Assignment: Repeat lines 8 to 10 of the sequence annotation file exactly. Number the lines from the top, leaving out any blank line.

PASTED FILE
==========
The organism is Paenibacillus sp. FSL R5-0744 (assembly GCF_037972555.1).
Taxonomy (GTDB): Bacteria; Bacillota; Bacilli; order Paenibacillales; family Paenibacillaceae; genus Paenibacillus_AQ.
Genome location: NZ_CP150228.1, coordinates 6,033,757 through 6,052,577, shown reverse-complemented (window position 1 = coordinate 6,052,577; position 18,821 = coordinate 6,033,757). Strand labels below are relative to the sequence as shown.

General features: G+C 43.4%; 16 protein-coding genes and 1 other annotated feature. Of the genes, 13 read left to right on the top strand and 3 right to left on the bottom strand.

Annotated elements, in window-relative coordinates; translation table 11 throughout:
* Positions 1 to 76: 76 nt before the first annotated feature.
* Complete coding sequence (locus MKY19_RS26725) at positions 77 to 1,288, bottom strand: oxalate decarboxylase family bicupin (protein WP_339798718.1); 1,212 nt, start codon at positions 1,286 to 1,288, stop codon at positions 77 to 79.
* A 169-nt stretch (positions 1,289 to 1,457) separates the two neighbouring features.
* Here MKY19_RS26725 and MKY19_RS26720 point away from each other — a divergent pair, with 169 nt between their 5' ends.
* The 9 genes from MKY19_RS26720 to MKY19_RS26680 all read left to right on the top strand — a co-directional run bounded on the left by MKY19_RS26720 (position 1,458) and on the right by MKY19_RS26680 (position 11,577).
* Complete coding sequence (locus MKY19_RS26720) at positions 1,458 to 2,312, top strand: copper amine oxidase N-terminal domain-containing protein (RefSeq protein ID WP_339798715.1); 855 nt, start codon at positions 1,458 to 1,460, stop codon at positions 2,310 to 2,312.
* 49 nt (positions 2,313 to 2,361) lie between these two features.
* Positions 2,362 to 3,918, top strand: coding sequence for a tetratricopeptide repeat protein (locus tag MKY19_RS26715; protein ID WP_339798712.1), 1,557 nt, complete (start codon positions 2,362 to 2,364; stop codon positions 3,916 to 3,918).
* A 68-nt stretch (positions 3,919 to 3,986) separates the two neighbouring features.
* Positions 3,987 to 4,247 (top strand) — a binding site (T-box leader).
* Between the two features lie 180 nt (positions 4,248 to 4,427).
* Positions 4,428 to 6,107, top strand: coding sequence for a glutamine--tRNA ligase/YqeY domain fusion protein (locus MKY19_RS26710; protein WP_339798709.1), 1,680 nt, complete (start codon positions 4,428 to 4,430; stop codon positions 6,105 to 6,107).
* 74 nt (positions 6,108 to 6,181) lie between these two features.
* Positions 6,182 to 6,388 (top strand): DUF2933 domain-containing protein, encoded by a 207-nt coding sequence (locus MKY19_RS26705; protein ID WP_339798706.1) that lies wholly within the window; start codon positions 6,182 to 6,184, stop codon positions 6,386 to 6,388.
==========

* A 169-nt stretch (positions 1,289 to 1,457) separates the two neighbouring features.
* Here MKY19_RS26725 and MKY19_RS26720 point away from each other — a divergent pair, with 169 nt between their 5' ends.
* The 9 genes from MKY19_RS26720 to MKY19_RS26680 all read left to right on the top strand — a co-directional run bounded on the left by MKY19_RS26720 (position 1,458) and on the right by MKY19_RS26680 (position 11,577).